Teen Driver Safety Week

Did you know that motor vehicle crashes are the leading cause of death for 15- to 19-year-olds in the United States? In 2014, there were 2,679 teen drivers involved in fatal crashes, and more than 120,000 teens were injured on the road. In fact, teen drivers are involved in three times as many fatal accidents as all other drivers. One major factor that increases the risk of a crash is impaired driving, which includes alcohol and drug use, as well as distraction, fatigue, and strong emotions. Teen drivers also crash because they are inexperienced at judging gaps in traffic and adjusting driving speed for road and weather conditions.

This year, National Teen Driver Safety Week is October 16-22 and a great opportunity to start a conversation with your teen driver about the rules of the road. The many dangers of driving include distracted driving, alcohol use, excessive speeding, driving with extra passengers, and forgetting to buckle up. Research shows that many teens understand they are vulnerable and are aware of the many risks and responsibilities of driving. The most effective way to share safety messages with your teen driver is to focus on the positive actions they can take to be safe on the road.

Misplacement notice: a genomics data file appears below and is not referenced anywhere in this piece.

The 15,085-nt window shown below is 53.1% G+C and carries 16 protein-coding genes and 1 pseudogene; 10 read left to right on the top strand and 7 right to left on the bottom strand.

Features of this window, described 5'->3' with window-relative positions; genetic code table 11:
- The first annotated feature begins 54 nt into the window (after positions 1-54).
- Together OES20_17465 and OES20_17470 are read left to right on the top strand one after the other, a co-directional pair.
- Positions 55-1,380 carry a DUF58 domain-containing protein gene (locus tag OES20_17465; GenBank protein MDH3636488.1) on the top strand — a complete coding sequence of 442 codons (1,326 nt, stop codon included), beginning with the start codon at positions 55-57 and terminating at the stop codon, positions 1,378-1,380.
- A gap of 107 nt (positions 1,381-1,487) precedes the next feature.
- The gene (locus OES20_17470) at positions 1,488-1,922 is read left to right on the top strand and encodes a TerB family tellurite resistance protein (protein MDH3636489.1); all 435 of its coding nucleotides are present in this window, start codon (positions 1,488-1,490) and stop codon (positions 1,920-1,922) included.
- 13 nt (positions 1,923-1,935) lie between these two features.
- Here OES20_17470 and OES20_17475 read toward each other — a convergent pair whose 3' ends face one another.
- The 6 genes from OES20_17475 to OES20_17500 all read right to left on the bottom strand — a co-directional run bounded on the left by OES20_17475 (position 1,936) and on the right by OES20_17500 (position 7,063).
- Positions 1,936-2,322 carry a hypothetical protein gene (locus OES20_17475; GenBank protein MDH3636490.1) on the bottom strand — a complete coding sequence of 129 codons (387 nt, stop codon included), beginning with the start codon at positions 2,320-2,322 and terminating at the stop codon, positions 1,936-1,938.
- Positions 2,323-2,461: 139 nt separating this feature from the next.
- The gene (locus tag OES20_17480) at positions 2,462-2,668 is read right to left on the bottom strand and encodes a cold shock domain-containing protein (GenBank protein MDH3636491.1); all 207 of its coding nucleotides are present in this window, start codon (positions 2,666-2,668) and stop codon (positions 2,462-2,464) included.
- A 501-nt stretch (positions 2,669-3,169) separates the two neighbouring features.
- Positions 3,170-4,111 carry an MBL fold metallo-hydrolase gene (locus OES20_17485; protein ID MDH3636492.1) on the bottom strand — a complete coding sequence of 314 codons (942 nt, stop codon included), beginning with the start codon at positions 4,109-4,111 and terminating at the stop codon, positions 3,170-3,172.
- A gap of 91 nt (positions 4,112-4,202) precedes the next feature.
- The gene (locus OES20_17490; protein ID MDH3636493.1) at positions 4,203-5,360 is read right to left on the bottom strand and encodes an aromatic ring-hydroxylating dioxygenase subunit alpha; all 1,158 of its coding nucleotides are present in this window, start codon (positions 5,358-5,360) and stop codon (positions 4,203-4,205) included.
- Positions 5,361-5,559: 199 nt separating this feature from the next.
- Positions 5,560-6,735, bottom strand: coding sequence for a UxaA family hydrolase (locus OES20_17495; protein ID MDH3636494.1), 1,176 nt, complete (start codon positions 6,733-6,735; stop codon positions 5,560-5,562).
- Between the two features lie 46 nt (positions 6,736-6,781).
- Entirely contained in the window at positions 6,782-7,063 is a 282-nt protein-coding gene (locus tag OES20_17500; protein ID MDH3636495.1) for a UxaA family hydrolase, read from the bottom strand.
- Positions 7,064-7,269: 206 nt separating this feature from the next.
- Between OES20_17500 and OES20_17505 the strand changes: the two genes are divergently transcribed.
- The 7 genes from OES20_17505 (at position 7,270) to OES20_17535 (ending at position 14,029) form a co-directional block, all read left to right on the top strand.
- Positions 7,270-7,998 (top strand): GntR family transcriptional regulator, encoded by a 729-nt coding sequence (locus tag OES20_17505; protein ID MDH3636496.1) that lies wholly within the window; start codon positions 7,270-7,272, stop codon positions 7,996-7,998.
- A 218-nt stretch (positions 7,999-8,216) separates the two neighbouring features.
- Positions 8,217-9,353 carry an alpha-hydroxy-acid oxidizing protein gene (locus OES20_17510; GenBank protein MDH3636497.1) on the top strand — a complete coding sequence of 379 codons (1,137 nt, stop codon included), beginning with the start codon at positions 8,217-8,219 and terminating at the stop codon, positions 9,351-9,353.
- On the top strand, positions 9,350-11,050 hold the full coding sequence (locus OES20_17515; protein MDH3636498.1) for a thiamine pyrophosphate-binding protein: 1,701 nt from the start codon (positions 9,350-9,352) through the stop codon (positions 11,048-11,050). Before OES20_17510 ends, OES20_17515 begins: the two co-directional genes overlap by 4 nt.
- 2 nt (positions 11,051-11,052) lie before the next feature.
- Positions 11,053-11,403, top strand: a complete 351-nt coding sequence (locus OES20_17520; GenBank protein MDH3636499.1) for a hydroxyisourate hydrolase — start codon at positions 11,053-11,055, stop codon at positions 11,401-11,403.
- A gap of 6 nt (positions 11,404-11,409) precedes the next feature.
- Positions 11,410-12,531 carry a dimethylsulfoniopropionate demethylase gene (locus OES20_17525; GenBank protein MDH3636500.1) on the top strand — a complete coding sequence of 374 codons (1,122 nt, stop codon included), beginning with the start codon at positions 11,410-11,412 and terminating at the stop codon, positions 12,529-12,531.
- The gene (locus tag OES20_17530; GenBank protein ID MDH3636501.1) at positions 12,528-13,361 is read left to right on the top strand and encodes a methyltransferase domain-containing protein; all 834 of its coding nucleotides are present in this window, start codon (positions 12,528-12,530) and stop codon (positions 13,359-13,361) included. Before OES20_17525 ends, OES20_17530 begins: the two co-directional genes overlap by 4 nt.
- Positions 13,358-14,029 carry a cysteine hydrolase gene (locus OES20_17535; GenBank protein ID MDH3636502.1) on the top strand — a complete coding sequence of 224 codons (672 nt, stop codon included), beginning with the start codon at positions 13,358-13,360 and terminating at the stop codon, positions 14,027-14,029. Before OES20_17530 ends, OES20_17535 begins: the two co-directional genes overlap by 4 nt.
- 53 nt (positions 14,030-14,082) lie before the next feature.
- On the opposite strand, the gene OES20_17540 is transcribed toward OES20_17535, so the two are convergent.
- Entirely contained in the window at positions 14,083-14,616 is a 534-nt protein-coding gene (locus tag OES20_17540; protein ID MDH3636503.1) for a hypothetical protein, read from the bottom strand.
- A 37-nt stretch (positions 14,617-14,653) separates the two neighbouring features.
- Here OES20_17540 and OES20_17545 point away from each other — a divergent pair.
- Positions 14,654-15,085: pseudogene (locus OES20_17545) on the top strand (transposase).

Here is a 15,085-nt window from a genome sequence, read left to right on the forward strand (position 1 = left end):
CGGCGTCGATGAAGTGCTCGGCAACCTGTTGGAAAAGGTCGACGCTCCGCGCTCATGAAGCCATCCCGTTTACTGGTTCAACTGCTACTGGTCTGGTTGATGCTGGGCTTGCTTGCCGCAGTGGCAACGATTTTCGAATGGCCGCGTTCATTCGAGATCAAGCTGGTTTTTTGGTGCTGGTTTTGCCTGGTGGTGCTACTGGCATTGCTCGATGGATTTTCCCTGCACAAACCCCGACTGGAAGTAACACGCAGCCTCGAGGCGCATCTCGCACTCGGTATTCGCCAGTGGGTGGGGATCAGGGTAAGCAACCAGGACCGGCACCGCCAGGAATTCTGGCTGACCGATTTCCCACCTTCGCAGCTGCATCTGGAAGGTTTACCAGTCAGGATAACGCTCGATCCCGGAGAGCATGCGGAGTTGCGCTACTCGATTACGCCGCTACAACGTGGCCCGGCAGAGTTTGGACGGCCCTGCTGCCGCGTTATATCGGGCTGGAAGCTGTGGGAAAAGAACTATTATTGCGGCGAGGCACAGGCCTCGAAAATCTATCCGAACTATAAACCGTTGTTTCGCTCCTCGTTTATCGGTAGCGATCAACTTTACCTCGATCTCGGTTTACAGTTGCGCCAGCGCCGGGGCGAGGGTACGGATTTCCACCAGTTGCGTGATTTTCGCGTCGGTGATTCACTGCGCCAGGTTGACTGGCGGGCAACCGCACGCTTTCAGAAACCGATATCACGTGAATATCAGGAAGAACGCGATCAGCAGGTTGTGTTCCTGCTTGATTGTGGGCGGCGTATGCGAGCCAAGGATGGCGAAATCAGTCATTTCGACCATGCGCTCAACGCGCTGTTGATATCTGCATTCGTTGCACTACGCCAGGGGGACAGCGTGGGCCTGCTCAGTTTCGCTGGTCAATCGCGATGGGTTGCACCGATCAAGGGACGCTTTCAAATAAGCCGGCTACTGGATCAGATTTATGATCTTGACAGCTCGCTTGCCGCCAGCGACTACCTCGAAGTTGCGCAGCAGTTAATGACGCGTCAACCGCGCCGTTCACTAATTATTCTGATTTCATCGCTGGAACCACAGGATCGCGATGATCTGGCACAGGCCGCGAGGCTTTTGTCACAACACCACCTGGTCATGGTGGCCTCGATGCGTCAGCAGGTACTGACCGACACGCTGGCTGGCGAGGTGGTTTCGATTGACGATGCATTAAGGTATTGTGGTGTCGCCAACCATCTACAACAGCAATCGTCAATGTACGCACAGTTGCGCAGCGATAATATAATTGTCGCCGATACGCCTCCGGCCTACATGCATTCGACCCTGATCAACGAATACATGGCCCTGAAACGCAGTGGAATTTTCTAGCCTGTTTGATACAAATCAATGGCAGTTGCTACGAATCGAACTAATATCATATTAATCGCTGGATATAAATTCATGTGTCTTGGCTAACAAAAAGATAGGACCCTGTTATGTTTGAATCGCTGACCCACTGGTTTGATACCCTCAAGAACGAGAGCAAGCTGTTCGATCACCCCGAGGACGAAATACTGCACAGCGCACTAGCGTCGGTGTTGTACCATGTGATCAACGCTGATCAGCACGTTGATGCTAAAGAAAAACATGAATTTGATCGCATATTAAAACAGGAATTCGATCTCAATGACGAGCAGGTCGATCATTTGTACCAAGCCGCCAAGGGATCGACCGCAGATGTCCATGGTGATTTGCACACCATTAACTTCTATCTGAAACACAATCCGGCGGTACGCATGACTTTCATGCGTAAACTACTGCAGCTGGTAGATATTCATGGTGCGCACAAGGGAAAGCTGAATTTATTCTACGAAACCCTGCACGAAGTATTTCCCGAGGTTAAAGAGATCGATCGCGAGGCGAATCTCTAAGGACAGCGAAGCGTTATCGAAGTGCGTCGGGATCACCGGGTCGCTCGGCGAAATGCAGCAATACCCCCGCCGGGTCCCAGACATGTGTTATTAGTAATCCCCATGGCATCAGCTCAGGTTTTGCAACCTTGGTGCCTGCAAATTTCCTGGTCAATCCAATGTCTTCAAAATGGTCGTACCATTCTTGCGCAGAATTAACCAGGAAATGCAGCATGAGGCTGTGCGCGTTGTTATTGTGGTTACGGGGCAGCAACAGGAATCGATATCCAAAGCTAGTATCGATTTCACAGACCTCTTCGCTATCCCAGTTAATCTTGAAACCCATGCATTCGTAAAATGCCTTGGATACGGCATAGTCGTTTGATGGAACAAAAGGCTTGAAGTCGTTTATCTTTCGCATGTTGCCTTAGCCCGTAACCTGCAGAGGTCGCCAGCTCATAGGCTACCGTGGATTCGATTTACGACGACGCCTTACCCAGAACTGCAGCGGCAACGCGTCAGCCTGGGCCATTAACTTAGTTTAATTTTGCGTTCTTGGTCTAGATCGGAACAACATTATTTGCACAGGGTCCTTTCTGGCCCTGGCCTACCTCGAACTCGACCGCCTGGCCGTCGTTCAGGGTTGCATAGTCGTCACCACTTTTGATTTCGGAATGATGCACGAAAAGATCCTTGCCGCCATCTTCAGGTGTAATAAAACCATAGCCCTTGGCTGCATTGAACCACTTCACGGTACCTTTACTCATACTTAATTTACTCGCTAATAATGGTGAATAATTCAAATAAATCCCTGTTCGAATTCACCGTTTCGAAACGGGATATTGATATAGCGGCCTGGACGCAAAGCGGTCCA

As the parent of a teen driver, you have the greatest influence on your teen’s life, even if you think they aren’t listening. Promote driver safety in your home by sending a consistent message to your teen. If you frequently speed, run red lights, or talk and text illegally while driving, don’t be surprised when your teen follows your example. Instead, teach your teen safe driving skills by managing speed on the road. Explain why speeds are reduced in school or residential zones, and demonstrate how to adjust driving speed in bad weather conditions or on unlighted roads.

Stash your iPhone in the glove box while the car is in motion and turn down the music to reduce distractions. Remain proactive behind the wheel and demonstrate how to scan the road ahead for possible driving hazards such as thick fog or debris on the road from another vehicle. When teen drivers learn to be proactive and develop skills to anticipate what’s ahead on the road, they will have more time to react and avoid potential accidents. Help your teen driver get a safe start on the road by starting a conversation, sending a consistent message, demonstrating safe driving skills, and being the coach your teen needs.

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Guest Thursday, 27 April 2017

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